Sensual materials for a new private care home
Surrounded by large trees, residents can watch the changing of the seasons outside their bay windows in the newly built private care home, but also enjoy the lush garden of the large green courtyard.
Fribo Greve is a newly opened, privately run independent care home with a total of 75 places. It was developed for Greve Municipality in cooperation with NREP, and the Nordic Office of Architecture designed the project, which is among the first modern private care homes in Denmark.
Wood is a recurring material at the Fribo care home, even though it is generally clad in brick. The lowest of the building's three floors, which houses the entrance hall and several communal facilities, features vertical wooden strips on the facade. All street-facing homes have bay windows on the second and third floors, which also feature wooden strips, which helps to give the building a human scale and better views from the residences. The square-shaped structure frames the garden space, which is a major attraction of Fribo care home.
The internal facades are also largely clad in wood, which emphasises the building's more sensually appealing interior.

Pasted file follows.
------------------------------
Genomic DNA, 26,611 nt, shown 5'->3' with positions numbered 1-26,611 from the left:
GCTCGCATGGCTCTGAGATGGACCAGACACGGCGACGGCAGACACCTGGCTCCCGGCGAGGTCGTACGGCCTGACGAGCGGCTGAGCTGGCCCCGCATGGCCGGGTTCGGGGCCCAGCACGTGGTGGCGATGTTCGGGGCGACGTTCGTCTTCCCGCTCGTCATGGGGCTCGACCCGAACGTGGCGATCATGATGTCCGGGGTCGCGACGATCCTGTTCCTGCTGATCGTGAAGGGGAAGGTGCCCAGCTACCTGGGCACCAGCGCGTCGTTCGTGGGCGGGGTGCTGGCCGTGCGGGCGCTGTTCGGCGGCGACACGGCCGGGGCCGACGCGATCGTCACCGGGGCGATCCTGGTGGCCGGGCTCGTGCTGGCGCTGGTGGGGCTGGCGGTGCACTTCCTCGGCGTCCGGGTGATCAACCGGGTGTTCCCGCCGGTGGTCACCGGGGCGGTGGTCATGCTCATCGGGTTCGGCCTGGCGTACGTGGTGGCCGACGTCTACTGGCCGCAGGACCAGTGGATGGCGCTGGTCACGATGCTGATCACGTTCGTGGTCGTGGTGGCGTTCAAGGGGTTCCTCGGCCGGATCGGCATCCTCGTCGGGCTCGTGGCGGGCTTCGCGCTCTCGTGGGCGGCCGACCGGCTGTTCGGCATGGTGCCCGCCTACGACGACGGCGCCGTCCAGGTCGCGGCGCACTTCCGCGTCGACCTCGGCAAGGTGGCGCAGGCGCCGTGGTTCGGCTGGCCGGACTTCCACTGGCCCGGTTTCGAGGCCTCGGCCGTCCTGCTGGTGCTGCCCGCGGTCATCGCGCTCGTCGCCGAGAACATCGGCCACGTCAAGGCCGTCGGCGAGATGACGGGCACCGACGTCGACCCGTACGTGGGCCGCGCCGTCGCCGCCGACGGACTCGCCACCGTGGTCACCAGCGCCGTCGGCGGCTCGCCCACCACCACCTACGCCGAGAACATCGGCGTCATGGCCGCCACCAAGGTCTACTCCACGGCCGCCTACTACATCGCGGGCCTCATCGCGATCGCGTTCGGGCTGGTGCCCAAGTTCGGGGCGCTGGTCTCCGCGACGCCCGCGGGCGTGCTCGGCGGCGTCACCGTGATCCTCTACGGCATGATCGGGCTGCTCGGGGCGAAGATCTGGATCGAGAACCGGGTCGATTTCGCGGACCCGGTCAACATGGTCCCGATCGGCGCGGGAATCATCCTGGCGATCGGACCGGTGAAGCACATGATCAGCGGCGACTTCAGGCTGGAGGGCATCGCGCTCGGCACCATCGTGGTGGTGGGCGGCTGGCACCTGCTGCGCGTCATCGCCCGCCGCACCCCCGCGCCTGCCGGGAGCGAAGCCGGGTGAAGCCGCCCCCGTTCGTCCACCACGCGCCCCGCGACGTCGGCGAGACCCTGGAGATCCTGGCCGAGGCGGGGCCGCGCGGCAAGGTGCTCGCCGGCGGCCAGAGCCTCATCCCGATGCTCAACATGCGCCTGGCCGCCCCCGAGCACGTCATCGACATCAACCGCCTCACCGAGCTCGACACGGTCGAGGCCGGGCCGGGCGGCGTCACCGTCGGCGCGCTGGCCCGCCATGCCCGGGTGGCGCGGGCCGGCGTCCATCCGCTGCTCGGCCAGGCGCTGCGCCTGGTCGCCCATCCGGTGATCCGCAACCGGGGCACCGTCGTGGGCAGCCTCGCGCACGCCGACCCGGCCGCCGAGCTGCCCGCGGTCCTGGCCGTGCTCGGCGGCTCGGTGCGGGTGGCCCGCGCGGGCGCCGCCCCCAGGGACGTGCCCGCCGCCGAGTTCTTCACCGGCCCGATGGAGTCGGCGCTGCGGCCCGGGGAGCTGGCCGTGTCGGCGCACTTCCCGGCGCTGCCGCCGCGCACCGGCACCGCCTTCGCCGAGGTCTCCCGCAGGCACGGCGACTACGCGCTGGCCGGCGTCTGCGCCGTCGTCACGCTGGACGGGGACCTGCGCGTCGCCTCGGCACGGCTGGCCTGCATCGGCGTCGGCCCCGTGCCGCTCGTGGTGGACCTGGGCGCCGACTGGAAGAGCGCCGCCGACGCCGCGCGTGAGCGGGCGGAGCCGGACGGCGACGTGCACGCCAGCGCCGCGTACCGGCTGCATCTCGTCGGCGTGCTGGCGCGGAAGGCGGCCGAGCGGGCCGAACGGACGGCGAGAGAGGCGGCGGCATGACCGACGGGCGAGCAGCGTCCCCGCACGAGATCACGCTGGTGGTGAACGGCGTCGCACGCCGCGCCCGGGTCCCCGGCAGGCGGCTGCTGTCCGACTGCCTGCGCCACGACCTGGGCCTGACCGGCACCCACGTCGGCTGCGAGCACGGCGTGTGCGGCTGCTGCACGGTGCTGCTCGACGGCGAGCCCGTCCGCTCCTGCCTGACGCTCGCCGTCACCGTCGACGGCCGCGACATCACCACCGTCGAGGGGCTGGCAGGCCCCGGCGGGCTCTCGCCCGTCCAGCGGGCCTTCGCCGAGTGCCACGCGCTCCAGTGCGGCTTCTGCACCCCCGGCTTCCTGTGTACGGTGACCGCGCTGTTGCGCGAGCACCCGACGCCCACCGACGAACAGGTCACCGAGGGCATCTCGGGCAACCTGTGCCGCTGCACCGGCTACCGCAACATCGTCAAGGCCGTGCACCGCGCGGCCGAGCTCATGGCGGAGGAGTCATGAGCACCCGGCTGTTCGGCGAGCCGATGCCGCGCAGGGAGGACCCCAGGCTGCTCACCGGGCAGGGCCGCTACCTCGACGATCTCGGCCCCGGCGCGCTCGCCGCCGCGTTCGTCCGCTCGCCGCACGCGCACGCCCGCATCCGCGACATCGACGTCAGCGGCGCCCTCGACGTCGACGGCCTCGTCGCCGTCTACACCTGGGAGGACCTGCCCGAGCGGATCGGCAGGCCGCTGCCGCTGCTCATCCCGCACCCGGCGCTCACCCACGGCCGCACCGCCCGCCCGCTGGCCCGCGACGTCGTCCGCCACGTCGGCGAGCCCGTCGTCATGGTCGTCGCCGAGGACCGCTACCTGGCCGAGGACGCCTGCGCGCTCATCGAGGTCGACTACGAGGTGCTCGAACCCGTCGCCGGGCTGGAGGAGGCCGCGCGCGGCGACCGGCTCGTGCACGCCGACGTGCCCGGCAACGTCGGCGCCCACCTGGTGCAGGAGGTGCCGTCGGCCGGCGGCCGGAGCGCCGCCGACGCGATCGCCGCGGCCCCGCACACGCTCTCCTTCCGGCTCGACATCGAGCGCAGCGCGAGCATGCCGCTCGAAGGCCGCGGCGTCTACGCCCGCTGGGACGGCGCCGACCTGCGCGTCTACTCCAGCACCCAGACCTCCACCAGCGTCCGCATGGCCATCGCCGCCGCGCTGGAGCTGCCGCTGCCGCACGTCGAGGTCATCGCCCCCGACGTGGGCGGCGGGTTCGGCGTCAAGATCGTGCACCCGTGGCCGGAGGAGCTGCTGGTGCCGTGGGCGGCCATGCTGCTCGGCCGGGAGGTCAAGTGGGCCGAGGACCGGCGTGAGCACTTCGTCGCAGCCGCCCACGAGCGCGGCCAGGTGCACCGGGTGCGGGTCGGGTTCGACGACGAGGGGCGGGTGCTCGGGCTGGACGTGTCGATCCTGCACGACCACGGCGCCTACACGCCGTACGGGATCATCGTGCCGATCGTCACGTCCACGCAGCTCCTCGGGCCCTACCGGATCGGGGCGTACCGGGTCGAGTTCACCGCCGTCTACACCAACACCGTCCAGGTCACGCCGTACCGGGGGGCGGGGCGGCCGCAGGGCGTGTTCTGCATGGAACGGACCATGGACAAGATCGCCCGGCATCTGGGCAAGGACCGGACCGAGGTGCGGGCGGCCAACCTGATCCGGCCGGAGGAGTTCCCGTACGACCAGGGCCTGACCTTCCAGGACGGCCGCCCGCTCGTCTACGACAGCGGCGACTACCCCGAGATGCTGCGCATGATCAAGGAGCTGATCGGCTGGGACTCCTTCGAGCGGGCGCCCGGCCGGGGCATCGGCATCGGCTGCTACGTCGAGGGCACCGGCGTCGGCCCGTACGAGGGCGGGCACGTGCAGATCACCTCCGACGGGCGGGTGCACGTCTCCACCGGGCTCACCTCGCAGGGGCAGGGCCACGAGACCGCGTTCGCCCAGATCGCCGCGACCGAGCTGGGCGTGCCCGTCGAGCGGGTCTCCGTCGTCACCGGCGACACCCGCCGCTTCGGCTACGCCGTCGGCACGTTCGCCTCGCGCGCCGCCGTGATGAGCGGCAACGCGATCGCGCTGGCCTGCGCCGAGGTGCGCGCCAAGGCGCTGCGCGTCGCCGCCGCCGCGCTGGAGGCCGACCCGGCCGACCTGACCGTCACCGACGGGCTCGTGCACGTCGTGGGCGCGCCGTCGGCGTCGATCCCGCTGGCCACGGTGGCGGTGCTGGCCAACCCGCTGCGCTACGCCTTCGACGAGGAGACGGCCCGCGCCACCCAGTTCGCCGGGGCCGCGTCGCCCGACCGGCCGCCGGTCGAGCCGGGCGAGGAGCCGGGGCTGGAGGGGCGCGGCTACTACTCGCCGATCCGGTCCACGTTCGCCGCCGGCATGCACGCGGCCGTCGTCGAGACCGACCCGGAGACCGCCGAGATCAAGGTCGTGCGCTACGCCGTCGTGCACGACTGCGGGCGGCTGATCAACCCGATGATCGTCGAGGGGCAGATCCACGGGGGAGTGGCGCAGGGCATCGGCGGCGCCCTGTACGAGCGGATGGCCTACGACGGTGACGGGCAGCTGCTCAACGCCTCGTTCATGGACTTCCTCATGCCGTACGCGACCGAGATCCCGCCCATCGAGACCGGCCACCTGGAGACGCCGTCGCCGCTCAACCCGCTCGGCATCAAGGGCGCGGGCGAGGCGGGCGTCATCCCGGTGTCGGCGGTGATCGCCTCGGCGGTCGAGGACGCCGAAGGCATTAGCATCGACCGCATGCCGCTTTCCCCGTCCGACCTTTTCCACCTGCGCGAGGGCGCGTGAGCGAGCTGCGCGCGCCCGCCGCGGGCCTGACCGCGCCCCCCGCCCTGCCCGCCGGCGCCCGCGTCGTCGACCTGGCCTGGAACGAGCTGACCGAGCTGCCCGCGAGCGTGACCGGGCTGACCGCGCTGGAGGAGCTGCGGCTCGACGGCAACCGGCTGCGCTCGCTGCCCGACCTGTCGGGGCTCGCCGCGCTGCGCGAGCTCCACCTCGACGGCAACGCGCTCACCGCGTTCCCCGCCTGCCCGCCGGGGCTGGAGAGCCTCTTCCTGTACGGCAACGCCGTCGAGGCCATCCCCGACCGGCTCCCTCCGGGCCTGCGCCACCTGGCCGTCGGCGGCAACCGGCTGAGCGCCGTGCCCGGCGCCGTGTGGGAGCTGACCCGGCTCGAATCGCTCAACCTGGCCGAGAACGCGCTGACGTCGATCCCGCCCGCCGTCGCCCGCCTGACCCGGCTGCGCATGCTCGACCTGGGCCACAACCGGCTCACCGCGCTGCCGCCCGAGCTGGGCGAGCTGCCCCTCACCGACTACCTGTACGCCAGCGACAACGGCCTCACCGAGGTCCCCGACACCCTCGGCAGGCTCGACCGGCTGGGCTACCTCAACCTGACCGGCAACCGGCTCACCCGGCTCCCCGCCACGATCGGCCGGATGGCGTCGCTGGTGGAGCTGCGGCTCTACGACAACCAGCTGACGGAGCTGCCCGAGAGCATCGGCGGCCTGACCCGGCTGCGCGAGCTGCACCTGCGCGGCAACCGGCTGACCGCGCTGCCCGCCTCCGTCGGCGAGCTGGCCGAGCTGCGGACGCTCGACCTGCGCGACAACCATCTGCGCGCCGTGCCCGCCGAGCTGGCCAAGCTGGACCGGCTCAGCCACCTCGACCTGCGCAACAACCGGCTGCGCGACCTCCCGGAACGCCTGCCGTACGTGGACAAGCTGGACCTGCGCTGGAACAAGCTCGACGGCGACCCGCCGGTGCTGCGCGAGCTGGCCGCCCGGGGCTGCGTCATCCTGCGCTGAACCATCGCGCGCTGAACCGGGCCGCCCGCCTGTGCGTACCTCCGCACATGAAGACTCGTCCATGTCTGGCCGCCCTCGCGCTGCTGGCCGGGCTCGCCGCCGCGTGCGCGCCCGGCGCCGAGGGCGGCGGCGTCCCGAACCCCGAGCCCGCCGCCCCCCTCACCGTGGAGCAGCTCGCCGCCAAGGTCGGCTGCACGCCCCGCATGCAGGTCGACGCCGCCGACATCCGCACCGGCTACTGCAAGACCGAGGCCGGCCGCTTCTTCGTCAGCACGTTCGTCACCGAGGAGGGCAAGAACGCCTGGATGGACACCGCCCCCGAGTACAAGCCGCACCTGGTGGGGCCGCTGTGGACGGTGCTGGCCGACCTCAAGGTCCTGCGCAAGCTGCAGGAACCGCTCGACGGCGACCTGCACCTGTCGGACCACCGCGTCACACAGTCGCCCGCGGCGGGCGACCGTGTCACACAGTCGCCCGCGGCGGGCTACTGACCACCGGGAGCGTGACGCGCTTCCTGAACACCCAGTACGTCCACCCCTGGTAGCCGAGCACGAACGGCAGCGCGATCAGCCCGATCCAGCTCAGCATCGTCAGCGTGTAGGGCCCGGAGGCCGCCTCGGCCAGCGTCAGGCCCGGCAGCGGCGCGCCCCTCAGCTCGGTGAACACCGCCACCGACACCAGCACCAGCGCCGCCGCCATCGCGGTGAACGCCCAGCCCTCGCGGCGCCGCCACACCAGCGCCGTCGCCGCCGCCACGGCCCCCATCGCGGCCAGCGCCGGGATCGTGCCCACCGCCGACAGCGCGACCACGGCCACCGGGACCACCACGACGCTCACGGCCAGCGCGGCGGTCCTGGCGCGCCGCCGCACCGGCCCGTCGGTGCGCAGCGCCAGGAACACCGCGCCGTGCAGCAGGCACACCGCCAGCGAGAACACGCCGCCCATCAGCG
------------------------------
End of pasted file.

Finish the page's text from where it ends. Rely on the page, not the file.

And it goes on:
The courtyard contains small, furnished terraces in the sun or shade, a greenhouse and a small lake in the middle.
A safe home for residents
A Danish friplejehjem is a privately owned care home that has private financing in addition to public funding. Such care homes are not directly regulated by the state as with self-governing institutions, giving independent care homes such as Fribo Greve more autonomy in terms of how they organise their day-to-day activities whether large or small.
The focus at Fribo Greve is on bringing residents together and ensuring a safe and homely environment. This is why the architecture is based on creating community, activities and views of the outside world through bright and friendly interior design with several communal facilities.
A new daycare institution will be built next to the care home so that the generations can meet each other and share their everyday lives.
Good indoor climate without draughts
From the Fribo courtyard, a large glass section provides a view into the continuous stairwell, which gives a sense of orientation within the building. The staircase has fine wooden details. The garden space can also be enjoyed from the large internal terraces that belong to each communal living room.
Troldtekt acoustic panels were chosen as sound-absorbing material for all communal rooms. This provides a tactile surface that accentuates the interior design with wooden-based materials and light natural colours.
Nordic Office of Architecture (formerly Rubow Arkitekter), who designed the care home, says that they had good experience with Troldtekt from a previous care home project. This solution was therefore also chosen for the communal living areas of Fribo Greve.